‘When it comes to coping with back pain, Dr Sally Venn, of the Welsh Backs campaign, said the most important thing is to stay active.
“Staying active means different things to different people, but the simple message is carry on as you normally would,” she said.
“Don’t be afraid to walk the dog, walk to work, or go for a swim, even if it hurts.“It’s the best thing you can do to speed your recovery.
“Just because you’re in pain, it doesn’t mean that you are doing permanent damage.“It’s OK to take over the counter pain killers to help you to carry on as normal and speed your recovery.” ‘ (Walesonline.co.uk)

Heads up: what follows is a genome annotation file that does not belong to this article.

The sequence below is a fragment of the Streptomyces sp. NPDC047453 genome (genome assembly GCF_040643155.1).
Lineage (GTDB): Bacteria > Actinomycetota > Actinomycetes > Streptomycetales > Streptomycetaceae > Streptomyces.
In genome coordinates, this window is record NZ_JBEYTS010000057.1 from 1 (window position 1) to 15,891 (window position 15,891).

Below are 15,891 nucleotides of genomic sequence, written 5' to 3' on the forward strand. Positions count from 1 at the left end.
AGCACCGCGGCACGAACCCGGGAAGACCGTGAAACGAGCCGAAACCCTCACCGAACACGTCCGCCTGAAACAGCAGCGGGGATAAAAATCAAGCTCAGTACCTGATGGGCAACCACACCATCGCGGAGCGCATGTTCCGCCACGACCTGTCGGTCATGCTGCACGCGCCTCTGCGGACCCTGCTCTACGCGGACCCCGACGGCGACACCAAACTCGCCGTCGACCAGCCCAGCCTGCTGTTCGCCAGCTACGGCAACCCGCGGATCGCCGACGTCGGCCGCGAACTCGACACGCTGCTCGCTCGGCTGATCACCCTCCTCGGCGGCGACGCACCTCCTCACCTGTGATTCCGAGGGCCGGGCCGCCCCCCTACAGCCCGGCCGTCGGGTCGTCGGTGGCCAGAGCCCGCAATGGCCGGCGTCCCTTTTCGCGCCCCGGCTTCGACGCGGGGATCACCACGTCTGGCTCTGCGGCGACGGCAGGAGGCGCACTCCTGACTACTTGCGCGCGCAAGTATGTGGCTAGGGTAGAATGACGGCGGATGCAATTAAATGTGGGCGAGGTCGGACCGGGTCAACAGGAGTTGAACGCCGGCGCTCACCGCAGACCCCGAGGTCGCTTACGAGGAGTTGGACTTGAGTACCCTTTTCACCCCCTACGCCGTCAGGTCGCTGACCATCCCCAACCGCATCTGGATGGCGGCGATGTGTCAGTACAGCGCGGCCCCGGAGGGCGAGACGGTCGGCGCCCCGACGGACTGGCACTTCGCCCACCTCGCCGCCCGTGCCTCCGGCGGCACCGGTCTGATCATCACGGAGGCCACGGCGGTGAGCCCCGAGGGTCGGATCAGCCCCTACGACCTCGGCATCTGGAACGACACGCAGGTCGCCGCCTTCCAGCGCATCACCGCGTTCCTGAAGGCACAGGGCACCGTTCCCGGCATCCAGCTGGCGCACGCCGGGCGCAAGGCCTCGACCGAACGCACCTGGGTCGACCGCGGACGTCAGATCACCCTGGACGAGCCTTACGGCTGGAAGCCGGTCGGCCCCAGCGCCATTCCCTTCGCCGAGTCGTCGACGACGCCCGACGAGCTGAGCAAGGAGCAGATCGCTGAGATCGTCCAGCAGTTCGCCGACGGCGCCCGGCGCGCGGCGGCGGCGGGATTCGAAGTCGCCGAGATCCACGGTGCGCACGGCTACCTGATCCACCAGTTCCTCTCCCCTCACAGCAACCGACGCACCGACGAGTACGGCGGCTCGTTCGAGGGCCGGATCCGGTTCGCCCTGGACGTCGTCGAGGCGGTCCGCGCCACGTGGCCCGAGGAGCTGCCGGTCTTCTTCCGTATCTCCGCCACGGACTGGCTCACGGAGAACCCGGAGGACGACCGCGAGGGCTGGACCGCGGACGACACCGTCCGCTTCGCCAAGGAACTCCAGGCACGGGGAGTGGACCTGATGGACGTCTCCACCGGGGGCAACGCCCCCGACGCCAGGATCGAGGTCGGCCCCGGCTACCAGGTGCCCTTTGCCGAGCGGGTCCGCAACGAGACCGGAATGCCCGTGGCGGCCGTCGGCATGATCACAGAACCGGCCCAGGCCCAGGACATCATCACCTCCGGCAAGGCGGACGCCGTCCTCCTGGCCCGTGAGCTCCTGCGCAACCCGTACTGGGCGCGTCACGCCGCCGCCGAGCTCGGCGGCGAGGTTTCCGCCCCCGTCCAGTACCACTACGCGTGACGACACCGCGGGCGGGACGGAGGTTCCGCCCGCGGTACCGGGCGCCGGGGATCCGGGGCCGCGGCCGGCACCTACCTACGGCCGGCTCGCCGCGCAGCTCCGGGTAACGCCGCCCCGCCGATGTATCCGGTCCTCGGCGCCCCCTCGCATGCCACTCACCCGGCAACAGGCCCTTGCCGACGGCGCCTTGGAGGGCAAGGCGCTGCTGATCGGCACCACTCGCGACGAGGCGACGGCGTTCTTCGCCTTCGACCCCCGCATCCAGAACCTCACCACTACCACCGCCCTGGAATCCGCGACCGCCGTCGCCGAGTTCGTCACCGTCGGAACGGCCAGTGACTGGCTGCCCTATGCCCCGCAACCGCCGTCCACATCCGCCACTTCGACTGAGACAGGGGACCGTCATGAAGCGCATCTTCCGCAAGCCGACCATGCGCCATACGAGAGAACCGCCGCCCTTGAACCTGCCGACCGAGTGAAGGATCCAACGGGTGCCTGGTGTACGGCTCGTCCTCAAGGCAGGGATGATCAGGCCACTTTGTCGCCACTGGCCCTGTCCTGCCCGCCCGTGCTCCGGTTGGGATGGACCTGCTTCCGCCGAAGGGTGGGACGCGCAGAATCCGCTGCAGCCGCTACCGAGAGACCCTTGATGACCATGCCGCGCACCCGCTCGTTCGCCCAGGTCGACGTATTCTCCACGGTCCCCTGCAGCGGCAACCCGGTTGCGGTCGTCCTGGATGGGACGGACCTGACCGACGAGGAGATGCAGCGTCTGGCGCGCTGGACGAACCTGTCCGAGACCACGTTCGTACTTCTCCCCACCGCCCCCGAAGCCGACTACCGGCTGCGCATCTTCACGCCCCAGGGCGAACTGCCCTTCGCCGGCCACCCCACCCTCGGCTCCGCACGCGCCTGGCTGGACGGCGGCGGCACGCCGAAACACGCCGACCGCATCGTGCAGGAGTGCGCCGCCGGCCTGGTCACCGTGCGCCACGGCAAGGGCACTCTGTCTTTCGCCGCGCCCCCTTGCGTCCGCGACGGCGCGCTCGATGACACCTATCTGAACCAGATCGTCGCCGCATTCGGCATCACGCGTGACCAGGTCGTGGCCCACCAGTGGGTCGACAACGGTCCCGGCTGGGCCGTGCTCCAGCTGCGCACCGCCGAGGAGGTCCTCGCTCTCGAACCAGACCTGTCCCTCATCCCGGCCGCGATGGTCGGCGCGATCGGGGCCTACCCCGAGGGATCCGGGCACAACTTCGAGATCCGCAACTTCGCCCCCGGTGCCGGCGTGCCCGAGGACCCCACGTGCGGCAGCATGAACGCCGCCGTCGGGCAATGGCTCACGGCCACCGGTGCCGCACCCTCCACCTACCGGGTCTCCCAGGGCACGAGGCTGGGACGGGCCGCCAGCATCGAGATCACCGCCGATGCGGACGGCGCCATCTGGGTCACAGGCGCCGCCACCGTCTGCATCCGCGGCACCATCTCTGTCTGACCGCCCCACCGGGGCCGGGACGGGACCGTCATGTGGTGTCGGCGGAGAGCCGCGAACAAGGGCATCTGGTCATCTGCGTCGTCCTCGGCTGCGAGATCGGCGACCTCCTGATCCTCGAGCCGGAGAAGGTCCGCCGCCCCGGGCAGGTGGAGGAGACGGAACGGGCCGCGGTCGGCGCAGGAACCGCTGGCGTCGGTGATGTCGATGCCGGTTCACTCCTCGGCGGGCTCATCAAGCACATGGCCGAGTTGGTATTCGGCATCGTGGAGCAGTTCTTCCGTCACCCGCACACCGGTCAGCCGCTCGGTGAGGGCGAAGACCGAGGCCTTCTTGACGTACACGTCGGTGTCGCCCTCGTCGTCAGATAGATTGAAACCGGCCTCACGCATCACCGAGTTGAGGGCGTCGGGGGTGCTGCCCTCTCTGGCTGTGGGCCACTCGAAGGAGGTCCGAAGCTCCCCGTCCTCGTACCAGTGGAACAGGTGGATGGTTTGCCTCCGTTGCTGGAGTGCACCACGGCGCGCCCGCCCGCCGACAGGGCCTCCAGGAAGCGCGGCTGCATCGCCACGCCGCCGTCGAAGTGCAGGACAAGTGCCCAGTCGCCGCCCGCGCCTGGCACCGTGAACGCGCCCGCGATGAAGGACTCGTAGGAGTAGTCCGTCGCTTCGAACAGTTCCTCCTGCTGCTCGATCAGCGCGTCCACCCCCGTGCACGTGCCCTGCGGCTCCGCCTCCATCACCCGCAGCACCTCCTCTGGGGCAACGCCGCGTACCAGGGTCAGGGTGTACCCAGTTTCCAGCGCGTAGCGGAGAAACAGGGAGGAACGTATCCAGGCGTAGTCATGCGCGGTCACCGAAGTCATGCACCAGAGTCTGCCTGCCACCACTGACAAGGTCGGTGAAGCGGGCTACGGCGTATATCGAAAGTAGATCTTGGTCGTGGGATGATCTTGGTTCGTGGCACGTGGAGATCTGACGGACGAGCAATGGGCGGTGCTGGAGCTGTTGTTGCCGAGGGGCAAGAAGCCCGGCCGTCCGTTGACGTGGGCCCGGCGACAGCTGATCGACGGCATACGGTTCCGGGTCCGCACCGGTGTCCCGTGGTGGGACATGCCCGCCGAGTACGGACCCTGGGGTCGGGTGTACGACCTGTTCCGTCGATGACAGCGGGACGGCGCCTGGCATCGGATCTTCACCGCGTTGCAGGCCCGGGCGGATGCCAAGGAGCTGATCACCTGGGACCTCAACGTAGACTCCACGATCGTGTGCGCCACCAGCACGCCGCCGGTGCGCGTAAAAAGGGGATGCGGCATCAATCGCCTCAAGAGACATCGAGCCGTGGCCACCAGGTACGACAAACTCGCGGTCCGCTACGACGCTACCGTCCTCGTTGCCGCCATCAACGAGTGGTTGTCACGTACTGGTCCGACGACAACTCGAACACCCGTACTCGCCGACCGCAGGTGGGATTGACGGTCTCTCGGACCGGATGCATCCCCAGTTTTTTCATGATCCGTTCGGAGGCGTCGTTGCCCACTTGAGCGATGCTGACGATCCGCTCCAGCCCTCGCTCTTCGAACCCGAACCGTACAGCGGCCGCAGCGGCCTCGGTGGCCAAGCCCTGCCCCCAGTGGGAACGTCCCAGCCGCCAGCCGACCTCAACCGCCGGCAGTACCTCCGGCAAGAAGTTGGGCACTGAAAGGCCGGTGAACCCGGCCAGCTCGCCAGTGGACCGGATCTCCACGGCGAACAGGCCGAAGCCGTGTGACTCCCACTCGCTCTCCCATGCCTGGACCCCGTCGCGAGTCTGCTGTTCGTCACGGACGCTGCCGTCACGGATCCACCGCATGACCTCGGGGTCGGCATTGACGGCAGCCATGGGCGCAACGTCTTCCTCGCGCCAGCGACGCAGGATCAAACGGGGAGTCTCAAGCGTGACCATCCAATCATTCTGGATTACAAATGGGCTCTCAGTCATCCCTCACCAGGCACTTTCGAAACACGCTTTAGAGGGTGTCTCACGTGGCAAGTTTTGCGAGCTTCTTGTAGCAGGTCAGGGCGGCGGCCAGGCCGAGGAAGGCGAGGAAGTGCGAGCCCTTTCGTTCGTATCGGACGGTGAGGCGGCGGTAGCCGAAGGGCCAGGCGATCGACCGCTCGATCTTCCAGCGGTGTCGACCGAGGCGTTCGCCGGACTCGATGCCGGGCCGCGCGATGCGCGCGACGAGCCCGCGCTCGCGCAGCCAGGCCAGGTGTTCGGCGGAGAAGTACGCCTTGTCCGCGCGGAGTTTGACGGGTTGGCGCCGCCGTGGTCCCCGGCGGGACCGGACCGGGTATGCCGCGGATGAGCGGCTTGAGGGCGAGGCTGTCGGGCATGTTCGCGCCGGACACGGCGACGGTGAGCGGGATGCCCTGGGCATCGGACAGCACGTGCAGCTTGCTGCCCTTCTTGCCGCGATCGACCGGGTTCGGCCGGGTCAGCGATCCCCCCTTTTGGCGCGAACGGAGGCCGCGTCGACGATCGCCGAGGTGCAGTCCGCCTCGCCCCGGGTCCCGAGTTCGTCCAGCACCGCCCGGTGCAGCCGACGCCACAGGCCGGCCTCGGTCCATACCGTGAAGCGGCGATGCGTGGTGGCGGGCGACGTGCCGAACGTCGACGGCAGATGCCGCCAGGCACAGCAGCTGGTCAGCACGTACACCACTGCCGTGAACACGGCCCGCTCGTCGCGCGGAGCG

This is a vital concept in pain management. Once you get even a small amount of exercise, your body starts to produce endorphins – the natural painkillers of your body. This is often enough to get you a good nights sleep. And once you sleep well, you’ll have more energy in the day, so you can exercise a little more, so you’ll again produce natural pain relief, so you’ll once again rest properly at night.
This positive cycle can start to reverse the negative spiral the people with chronic back pain often find themselves in. To find out more about this cycle, go to here: Chronic Myofascial and Trigger Point Pain